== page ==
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By Chris Taylor
December 18, 2020
Kiersten Essenpreis for Money

In the financial world, Dimensional Fund Advisors has something of a mystique around it. Just ask Michael Simmons.

When the Denver-based financial planner was brought to Santa Monica for one of the firm’s famous two-day training sessions, “It’s much like being invited into Willy Wonka’s chocolate factory,” says Simmons, of Transitions Wealth Management. “Because you really do have to be invited.

“I suppose that means I was lucky enough to have a golden ticket.”

In that session the David Booth-founded firm rolled out money legends like Nobel Prize-winner Eugene Fama and his collaborator Ken French, and schooled advisors in their unique factor-based investing philosophy, which tilts toward elements like value and profitability. In fact only approved advisors were allowed to sell DFA products, which gave the firm its exclusive air.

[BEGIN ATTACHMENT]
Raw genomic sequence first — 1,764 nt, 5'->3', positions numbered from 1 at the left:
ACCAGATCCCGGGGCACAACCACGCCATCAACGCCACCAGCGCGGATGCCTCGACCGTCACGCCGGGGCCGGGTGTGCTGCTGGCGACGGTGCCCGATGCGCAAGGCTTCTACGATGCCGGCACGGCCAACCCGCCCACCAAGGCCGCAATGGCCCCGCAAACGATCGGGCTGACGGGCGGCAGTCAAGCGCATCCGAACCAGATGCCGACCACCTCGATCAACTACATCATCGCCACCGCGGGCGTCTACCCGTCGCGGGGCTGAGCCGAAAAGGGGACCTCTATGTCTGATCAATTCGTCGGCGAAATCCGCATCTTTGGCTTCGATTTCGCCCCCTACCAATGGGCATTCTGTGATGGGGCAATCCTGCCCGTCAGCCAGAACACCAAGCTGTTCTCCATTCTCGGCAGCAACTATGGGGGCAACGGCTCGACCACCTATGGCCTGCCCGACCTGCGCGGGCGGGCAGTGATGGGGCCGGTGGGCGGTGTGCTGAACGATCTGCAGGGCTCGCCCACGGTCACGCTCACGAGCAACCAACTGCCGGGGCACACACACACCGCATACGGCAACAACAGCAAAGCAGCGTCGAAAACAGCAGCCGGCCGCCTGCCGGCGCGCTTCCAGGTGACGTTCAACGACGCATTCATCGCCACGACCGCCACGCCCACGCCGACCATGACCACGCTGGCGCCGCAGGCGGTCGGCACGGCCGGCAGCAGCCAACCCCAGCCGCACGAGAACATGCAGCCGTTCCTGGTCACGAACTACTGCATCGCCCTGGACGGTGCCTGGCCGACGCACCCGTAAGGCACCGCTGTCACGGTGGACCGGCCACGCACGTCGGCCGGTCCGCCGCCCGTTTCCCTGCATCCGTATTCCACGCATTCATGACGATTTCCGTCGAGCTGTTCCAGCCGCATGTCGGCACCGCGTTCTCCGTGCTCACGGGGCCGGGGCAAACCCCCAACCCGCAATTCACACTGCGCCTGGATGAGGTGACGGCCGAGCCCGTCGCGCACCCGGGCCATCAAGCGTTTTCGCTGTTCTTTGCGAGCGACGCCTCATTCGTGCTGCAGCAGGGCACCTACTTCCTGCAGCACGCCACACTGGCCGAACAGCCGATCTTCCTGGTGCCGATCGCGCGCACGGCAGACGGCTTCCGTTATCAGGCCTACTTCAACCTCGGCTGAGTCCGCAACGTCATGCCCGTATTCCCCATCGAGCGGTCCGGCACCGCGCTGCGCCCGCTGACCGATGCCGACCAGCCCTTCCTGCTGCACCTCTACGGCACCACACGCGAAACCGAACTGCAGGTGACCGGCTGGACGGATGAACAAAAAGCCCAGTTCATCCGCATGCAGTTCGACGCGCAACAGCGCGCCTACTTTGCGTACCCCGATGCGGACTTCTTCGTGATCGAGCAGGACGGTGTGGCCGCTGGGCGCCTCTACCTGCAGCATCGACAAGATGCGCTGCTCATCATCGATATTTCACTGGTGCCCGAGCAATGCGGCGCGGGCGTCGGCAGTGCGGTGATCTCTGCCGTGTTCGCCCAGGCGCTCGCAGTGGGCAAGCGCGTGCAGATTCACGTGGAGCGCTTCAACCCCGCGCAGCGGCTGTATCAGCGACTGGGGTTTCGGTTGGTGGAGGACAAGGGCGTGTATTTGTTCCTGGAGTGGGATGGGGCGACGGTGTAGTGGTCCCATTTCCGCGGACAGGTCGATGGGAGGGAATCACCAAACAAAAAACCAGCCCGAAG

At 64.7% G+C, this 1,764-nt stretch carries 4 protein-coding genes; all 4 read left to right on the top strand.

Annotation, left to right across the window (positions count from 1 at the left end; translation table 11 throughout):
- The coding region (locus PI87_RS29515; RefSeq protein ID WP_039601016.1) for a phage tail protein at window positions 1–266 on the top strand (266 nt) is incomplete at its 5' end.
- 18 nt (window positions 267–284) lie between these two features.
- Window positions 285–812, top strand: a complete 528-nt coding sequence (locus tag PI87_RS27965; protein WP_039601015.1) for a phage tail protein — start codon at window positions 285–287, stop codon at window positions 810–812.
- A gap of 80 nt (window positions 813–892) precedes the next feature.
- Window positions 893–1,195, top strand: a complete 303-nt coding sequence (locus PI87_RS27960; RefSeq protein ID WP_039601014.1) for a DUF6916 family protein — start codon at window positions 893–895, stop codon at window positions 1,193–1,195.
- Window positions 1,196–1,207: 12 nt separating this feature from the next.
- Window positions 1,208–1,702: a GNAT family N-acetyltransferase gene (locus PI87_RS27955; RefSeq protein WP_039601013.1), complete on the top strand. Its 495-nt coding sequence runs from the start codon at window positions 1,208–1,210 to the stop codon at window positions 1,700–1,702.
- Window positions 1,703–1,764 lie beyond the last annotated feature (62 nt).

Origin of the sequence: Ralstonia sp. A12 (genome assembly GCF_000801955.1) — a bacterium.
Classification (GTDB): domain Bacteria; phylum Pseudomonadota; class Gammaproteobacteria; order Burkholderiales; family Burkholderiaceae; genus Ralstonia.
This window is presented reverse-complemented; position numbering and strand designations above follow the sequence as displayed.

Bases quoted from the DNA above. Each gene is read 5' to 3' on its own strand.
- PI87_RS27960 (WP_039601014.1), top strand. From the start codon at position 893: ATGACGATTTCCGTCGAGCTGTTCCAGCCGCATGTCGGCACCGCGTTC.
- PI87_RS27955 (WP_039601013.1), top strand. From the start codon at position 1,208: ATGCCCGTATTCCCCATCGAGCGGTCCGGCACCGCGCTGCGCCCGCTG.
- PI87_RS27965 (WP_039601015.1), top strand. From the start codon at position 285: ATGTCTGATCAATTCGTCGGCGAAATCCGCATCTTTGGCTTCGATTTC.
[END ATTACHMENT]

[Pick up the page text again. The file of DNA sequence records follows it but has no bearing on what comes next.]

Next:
Now, though, DFA is stepping gingerly into a new era. Kind of like Willy Wonka throwing open the factory doors, Dimensional has rolled out its first exchange-traded funds. That means instead of being available only to investors who were able to hire a DFA-approved financial adviser, anyone can buy them. The first two off the assembly line are US Core Equity (DFAU) and International Core Equity (DFAI), just launched in mid-November.

The move is a nod to current market realities. ETFs have gobbled up a large portion of investor assets, with their low cost and ease of use appealing to individuals and institutions alike — so much so, that it has become rare for fund shops not to offer them. DFAU, for instance, boasts a tiny expense ratio of 0.12%.

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“They check all the boxes for us,” says co-CEO Dave Butler, a 25-year veteran of the firm who was once drafted by the Boston Celtics. “They are great for clients, they are another tool for advisors, and they are a way for us to add value in the ETF space. So it’s an exciting time around the firm, and we think they’re going to be a big deal.”